If you do not have a chance to visit Japan often, there is another way of indulging into the culture, if you are not that much into manga and anime. Postwar literature is the best way to meet real Japan, without stereotypes like samurais, schoolgirls, or anime.
There are plenty of Japanese authors, whose work has been translated into English and many other languages and who, without a doubt, deserve your attention. With each writer having a different style, we recommend the following to start with:
The famous works are the heartwarming and touching novels like “Kitchen”, “Tsugumi” and others like “N.P.”. The author herself claims that her stories are about “the exhaustion of young Japanese in contemporary Japan” and “the way in which terrible experiences shape a person’s life”. The perfect way to get the feeling of how Japanese people see the world!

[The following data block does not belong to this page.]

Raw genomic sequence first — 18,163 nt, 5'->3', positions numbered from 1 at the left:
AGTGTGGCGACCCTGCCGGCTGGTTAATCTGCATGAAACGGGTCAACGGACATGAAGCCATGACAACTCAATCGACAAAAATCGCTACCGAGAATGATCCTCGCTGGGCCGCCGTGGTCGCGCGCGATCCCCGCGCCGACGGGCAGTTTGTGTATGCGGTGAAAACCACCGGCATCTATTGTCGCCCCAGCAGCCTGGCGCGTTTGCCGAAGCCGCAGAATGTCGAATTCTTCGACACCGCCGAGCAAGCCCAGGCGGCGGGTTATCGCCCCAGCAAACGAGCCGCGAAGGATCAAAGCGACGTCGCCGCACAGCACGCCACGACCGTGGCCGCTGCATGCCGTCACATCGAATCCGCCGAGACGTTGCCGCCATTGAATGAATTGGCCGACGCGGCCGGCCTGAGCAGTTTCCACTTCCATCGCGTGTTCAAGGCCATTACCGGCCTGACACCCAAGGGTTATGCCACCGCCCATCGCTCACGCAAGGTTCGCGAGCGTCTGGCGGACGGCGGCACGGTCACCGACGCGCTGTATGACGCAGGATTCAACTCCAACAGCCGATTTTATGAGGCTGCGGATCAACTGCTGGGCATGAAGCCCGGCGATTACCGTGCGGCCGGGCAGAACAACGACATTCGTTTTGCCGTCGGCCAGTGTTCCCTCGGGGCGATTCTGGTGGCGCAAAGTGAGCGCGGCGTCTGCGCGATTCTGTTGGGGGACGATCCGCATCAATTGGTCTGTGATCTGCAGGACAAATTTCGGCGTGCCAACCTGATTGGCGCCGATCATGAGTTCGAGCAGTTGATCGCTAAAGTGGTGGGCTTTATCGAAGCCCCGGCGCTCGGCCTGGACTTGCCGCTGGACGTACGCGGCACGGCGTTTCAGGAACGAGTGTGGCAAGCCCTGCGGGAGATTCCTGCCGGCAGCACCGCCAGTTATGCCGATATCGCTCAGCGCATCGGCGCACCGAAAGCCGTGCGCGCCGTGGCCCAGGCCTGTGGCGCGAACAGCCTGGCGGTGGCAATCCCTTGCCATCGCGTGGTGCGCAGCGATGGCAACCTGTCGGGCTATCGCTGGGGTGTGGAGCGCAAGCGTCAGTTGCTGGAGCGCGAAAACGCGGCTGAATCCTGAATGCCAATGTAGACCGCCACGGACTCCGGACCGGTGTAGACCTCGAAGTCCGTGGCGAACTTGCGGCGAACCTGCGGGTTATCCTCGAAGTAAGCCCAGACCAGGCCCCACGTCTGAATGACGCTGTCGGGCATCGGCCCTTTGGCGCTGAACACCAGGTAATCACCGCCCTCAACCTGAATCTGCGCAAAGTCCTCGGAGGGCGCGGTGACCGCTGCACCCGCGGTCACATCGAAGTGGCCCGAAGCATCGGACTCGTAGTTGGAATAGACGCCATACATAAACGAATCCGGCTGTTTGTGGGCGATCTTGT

The most famous and probably the most controversial contemporary Japanese writer Murakami is often writing bizarre and surreal stories. Numerous works have been already translated, with “The Wind Up Bird Chronicle”, “Norwegian Wood”, “Dance Dance Dance” being some of the older, and “Colorless Tsukuru Tazaki and His Years of Pilgrimage” and “1Q84” being some of his recent books.
Not being related to the previous “Murakami” (Murakami is a common Japanese surname), Ryu Murakami is often picking up controversial topics like drug use and murder, but he is also exploring human nature. With a rebellious nature his works show the dark side of Japanese culture and behaviour.
Obviously there are a dozen of other novelist worth to mention, i.e. Amy Yamada, Kenzaburo Oe, Kenzo Kitakata, Mitsuyo Kakuta, Natsuo Kirino, Shintaro Ishihara and Teru Miyamoto, just to name a few. Before you decide on a book, check their reviews, the theme of the book and the critical acclaim to avoid any disappointments beforehand. Once you find an author you like, enjoy his or her books!